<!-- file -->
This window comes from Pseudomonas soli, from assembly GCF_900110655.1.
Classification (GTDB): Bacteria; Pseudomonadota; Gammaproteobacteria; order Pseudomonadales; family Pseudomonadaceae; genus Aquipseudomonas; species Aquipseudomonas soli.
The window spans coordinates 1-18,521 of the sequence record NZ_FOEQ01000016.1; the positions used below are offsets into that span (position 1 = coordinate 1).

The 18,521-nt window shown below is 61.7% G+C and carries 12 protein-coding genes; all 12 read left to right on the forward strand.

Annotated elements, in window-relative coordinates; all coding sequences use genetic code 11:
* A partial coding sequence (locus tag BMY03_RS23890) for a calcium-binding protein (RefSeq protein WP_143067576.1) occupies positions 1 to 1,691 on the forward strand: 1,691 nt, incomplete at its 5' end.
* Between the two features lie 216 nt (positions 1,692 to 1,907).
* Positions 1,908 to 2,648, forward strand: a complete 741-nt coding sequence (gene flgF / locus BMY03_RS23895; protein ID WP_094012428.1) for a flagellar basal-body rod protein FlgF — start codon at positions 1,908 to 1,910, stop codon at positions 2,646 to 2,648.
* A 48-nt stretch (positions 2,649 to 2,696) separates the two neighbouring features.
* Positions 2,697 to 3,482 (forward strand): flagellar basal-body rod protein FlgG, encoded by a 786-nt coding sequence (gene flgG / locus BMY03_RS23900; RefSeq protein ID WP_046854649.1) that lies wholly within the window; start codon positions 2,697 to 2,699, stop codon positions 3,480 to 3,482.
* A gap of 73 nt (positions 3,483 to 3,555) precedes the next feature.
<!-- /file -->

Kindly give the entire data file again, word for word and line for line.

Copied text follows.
This window comes from Pseudomonas soli, from assembly GCF_900110655.1.
Classification (GTDB): Bacteria; Pseudomonadota; Gammaproteobacteria; order Pseudomonadales; family Pseudomonadaceae; genus Aquipseudomonas; species Aquipseudomonas soli.
The window spans coordinates 1-18,521 of the sequence record NZ_FOEQ01000016.1; the positions used below are offsets into that span (position 1 = coordinate 1).

The 18,521-nt window shown below is 61.7% G+C and carries 12 protein-coding genes; all 12 read left to right on the forward strand.

Annotated elements, in window-relative coordinates; all coding sequences use genetic code 11:
* A partial coding sequence (locus tag BMY03_RS23890) for a calcium-binding protein (RefSeq protein WP_143067576.1) occupies positions 1 to 1,691 on the forward strand: 1,691 nt, incomplete at its 5' end.
* Between the two features lie 216 nt (positions 1,692 to 1,907).
* Positions 1,908 to 2,648, forward strand: a complete 741-nt coding sequence (gene flgF / locus BMY03_RS23895; protein ID WP_094012428.1) for a flagellar basal-body rod protein FlgF — start codon at positions 1,908 to 1,910, stop codon at positions 2,646 to 2,648.
* A 48-nt stretch (positions 2,649 to 2,696) separates the two neighbouring features.
* Positions 2,697 to 3,482 (forward strand): flagellar basal-body rod protein FlgG, encoded by a 786-nt coding sequence (gene flgG / locus BMY03_RS23900; RefSeq protein ID WP_046854649.1) that lies wholly within the window; start codon positions 2,697 to 2,699, stop codon positions 3,480 to 3,482.
* A gap of 73 nt (positions 3,483 to 3,555) precedes the next feature.